The kit consists of almost 40 resin parts, and three vacuformed clear plastic parts, including the cockpit canopy, nose transparency, and several small triangular pieces for the front windows on the fuselage sides. I just filled these in with white glue, but the vacuform parts were quite well done. There are extras in case you screw one up.

The resin cast parts had adequate surface detail, and required only a small amount of trimming. The problem with the resin parts is that apparently some kind of chemical was used to prevent the resin from sticking to the molds, and all of the parts need to be soaked and washed in a strong liquid detergent to remove this material. Otherwise, paint will not stick to it, and I found that parts had a strong tendency to slip out of my hands because of the slippery surface of the parts. Even after washing the parts, I found that acrylic paint did not adhere well to the surface, and that a lot of touch up painting was required.


However, assembly was quite easy. The wings came in three parts, with the outer panels attaching to the center section assuring the correct dihedral angle. Mold attachment marks needed to be removed, and in a few cases, filled in. Some filler was required to fill in gaps, but there wasn’t a lot of surface detail that needed to be protected. I used super glue for all of the assembly, and it seems to be holding pretty well. The tail assembly looked like it would be a problem, with very small mounting tabs, but they mounted easily and are very secure. The engine nacelles are a bit dicey to attach, but while they needed some filler, they fit in nicely, and the engine cowlings slid right into position with little problem. The propellers, however, were a different issue. They consisted of four blades and two spinners. The idea was to glue a blade to each side of the spinner. Apparently, the props rotated British style, opposite to the American rotation, and the blades didn’t look too good. I tried, but ended up using the props from a scrapped Airfix Avro Anson, which were about the right size and the correct rotation. They had no spinners though, but then all airplanes that were built with prop spinners didn’t always use them. They look convincing, and since due to lack of information I can’t really say that I am building a model of a specific airplane, I was satisfied with the result.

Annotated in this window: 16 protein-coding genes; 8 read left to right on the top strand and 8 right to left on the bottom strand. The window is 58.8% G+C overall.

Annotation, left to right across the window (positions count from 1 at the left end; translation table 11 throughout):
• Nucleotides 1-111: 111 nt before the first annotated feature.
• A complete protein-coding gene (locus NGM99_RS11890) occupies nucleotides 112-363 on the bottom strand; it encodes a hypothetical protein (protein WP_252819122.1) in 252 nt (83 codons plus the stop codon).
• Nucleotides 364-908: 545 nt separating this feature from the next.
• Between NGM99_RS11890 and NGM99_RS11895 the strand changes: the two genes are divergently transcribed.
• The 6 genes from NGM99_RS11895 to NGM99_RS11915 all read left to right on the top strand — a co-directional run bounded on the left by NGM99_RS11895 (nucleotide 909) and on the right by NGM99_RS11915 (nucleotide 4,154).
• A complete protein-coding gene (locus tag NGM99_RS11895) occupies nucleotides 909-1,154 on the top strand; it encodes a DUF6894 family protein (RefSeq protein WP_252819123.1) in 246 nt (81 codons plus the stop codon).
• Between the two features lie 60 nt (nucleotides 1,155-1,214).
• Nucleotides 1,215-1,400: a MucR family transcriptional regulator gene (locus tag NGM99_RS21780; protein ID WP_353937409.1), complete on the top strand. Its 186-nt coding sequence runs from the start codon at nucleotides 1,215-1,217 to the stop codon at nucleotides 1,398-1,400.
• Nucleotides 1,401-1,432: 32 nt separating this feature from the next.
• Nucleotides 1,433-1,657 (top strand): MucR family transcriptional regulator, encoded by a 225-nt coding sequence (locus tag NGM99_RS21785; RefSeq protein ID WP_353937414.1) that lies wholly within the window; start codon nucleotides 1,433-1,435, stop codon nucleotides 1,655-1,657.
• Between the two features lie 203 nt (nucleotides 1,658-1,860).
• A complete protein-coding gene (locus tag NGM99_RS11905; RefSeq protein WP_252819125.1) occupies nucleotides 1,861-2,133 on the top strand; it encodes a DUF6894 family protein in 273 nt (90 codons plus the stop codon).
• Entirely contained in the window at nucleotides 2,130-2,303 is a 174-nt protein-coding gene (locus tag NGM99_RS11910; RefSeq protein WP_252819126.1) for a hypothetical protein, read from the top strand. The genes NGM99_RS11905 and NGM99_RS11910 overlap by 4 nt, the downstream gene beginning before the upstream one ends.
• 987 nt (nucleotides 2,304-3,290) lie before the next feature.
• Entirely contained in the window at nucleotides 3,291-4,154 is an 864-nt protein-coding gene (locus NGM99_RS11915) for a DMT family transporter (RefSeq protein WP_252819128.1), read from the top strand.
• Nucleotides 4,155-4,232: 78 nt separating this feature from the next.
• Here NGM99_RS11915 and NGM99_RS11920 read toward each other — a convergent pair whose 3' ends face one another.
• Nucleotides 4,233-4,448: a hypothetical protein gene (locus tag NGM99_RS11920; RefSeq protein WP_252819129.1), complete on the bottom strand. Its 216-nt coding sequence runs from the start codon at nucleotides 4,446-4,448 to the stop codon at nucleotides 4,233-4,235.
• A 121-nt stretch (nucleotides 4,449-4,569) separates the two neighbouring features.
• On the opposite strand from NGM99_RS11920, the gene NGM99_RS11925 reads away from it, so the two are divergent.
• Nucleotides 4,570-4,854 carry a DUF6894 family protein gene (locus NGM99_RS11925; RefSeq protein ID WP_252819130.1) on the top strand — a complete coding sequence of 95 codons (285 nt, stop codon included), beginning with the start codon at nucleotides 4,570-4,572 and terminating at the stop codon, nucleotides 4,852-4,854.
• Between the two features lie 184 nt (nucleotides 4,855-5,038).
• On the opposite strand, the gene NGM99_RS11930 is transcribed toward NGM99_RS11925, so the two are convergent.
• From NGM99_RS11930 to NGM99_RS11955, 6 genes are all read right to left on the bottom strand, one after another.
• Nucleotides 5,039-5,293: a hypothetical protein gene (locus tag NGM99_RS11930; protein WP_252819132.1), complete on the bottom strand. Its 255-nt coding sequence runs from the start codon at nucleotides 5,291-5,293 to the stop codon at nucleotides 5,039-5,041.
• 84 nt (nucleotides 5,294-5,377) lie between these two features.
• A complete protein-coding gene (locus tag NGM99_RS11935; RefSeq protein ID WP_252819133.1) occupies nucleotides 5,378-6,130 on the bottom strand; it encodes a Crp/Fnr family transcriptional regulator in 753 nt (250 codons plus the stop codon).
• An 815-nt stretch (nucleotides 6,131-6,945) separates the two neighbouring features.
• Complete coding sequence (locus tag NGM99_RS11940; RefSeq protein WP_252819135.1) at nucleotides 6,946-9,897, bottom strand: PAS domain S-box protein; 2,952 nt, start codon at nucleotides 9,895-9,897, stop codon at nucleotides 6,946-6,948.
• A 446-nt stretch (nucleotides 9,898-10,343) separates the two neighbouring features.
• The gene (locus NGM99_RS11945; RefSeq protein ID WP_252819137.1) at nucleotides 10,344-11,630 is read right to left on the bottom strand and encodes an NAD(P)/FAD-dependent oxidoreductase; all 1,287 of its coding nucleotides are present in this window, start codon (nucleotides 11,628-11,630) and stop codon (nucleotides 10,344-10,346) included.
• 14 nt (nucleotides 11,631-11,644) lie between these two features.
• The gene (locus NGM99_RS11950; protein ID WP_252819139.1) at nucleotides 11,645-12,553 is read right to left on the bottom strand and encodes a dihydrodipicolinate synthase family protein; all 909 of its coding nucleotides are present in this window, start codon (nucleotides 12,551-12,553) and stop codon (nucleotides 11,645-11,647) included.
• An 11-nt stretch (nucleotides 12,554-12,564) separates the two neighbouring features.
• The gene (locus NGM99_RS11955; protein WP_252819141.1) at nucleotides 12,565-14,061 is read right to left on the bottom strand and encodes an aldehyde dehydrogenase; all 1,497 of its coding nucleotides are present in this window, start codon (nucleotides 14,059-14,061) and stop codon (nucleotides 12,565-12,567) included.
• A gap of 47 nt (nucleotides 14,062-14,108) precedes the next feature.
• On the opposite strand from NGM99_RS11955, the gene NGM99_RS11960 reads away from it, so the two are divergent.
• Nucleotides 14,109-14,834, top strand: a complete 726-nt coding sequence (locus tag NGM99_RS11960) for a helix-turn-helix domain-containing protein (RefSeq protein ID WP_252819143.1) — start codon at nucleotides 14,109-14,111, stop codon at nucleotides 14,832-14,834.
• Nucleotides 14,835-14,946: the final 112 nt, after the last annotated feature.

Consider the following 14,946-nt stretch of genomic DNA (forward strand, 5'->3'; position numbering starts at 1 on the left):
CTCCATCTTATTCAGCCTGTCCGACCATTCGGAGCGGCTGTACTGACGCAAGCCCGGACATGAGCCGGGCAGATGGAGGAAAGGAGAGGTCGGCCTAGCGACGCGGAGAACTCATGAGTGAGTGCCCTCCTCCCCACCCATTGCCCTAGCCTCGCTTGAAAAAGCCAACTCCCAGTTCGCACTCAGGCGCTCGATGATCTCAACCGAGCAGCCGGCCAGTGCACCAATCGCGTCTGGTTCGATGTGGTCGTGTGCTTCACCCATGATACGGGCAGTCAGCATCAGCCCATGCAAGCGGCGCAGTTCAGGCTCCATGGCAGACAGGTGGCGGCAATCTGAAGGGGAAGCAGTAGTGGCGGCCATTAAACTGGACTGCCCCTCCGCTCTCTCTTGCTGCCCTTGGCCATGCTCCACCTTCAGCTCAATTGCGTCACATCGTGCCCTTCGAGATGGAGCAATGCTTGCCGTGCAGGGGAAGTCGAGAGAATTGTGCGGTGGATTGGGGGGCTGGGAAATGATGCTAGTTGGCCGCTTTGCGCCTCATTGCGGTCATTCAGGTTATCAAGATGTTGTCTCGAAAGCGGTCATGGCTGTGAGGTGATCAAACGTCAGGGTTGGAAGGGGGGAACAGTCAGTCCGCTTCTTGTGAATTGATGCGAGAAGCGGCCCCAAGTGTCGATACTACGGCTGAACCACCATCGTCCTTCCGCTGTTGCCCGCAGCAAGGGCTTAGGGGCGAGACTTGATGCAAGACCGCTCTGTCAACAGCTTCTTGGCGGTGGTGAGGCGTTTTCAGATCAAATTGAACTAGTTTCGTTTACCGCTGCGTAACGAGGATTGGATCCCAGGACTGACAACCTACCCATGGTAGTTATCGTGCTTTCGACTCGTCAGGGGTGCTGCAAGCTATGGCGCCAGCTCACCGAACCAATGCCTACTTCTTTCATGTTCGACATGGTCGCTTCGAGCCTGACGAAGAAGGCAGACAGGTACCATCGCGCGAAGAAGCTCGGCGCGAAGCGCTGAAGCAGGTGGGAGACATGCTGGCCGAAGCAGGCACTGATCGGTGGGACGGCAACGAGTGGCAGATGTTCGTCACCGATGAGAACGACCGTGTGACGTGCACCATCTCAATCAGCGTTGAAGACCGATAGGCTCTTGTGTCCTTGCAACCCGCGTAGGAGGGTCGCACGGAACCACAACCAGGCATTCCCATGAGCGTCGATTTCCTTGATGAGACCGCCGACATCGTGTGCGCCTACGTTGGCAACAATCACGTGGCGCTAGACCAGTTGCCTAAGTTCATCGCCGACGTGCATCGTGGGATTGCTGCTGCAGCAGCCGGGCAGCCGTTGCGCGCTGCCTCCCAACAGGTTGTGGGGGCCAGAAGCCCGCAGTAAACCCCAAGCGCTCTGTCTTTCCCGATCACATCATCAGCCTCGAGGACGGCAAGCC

The finishing touches on this model are somewhat strange. The landing gear on the box art shows a retractable gear, while some of the information I found online states that some of these planes had fixed gear. However, the box art shows retractable. The instruction sheet shows both landing gear doors closed and in the up position, with a small bracing strut running from the rear of the main gear strut to a position along the center line of the gear doors. The instructions actually say to glue the doors together in the closed position and attach them as if they were closed. I ended up leaving the gear doors open and constructing a longer bracing strut to support the main gear struts. The gear doors would have to be trimmed in front to get them to fit anyway, and there may be a reference on the bottom instruction drawings, although I could not read that particular language. (It looked like Russian). I can think of no reason why designers of this type of airplane would create such a complicated retractable landing gear assembly that allows the doors to fold up and a strut to run through them to brace the main gear strut. There would be no point in this.